The photoreceptor prepared in Example 8 produced quality images before and after the test, and the photoreceptor prepared in Comparative Examples 4 to 6 produced defective images due to damages on the photoreceptors. The photoreceptor prepared in Comparative Example 7 had no damage, but produced images having allover blank spots having the shape of rice-fish. The photoreceptors prepared in Comparative Examples 4, 6 and 7 did not include trimethylolpropanetriacrylate in the crosslinked surface layers. Namely, it is essential to include trimethylolpropanetriacrylate therein to strengthen the mechanical strength of a photoreceptor. The photoreceptor prepared in Comparative Examples 5 not including isocyanate including a radical polymerizable functional group and a heat curing monomer produced images having low image density after producing several images as the photoreceptor prepared in Comparative Examples 1, and had filming having the shape of rice-fish after the test. The isocyanate including a radical polymerizable functional group and a polyisocyanate component having a caprolactone framework are presumed to largely prevent filming.

Additional modifications and variations of the present invention are possible in light of the above teachings. It is therefore to be understood that within the scope of the appended claims the invention may be practiced other than as specifically described herein.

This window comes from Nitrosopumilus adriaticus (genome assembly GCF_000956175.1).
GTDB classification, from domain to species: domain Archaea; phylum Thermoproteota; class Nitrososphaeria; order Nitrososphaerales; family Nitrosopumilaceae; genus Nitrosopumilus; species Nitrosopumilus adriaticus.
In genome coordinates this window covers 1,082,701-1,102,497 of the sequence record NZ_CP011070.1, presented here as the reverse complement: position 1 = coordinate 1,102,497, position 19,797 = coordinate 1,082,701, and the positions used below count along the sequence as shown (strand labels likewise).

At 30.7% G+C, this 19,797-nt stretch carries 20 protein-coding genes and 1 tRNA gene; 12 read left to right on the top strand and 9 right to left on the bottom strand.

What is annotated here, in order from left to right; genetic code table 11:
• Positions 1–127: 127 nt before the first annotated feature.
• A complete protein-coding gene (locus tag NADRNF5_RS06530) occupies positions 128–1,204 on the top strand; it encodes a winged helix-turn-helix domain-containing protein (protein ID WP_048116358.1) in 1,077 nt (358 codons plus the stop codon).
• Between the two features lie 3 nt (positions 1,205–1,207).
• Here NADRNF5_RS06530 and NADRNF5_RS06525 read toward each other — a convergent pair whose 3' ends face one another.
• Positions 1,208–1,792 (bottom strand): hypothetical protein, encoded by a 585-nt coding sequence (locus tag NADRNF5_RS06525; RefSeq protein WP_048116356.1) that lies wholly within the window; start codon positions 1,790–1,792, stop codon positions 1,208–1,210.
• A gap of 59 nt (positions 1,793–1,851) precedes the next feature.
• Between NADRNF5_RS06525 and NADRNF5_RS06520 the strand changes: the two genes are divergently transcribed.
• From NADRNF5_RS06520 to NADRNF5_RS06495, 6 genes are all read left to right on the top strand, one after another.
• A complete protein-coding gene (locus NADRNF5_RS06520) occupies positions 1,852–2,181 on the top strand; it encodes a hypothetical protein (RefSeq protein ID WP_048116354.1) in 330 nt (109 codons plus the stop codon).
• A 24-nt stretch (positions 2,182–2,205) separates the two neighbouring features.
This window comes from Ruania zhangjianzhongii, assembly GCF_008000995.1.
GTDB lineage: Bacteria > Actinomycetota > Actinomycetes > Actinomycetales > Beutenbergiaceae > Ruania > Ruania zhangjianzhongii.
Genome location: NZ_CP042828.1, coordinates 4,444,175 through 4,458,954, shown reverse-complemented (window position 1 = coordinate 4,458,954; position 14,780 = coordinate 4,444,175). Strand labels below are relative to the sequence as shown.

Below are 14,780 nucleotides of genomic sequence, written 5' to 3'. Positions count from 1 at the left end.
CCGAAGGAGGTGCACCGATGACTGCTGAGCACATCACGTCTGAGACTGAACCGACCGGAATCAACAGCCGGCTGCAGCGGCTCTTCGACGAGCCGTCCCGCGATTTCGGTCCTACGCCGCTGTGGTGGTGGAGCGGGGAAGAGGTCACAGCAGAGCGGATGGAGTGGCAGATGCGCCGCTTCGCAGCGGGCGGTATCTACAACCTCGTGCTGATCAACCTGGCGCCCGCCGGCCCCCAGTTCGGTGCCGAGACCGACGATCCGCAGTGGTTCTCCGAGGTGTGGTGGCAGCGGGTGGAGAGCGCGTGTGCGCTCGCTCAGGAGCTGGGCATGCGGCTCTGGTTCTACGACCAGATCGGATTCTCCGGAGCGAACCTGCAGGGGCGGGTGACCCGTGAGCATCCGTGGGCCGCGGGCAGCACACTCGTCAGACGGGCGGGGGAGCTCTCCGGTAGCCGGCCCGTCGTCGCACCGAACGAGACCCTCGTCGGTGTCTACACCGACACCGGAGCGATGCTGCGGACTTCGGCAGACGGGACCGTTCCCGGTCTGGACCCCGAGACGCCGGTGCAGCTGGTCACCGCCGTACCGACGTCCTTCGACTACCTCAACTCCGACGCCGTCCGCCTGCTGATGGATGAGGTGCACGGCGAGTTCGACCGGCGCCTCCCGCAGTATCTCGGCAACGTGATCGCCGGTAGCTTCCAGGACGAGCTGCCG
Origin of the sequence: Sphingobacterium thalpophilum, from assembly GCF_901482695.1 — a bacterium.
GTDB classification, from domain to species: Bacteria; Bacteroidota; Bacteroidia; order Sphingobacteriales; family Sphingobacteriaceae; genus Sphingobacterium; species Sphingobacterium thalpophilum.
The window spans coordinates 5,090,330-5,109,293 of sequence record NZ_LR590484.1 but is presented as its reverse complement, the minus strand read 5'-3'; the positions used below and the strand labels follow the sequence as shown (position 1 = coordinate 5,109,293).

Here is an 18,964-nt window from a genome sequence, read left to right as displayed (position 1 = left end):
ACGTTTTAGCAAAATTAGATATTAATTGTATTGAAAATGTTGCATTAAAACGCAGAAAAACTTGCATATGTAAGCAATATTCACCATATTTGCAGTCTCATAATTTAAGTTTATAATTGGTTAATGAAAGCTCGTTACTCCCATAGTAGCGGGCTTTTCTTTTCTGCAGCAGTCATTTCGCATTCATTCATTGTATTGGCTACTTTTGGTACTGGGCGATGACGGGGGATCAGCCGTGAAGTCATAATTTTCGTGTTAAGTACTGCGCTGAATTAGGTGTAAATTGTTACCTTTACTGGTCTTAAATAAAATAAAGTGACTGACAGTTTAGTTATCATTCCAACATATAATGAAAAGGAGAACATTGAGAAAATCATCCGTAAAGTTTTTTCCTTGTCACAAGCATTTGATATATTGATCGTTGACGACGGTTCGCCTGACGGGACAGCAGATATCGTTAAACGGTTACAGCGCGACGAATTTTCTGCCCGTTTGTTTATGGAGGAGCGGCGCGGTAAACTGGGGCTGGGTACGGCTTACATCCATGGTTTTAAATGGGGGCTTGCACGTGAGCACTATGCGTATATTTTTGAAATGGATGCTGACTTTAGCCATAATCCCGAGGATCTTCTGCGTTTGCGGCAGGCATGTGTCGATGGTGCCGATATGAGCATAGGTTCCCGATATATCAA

This document claims priority and contains subject matter related to Japanese Patent Application No. 2007-156188 filed on Jun. 13, 2007, the entire contents of which are herein incorporated by reference.

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Classifications
U.S. Classification430/66, 399/159, 430/132
International ClassificationG03G5/14
Cooperative ClassificationG03G5/14791, G03G5/1476, G03G5/14769, G03G15/75
European ClassificationG03G15/75, G03G5/147D2H, G03G5/147D2D6, G03G5/147D2D10
Legal Events
DateCodeEventDescription
Jun 5, 2008ASAssignment
Owner name: RICOH COMPANY, LTD., JAPAN
Free format text: ASSIGNMENT OF ASSIGNORS INTEREST;ASSIGNORS:KAMI, HIDETOSHI;SUZUKI, TETSURO;TAMURA, HIROSHI;AND OTHERS;REEL/FRAME:021048/0883;SIGNING DATES FROM 20080521 TO 20080528
Free format text: ASSIGNMENT OF ASSIGNORS INTEREST;ASSIGNORS:KAMI, HIDETOSHI;SUZUKI, TETSURO;TAMURA, HIROSHI;AND OTHERS;SIGNING DATES FROM 20080521 TO 20080528;REEL/FRAME:021048/0883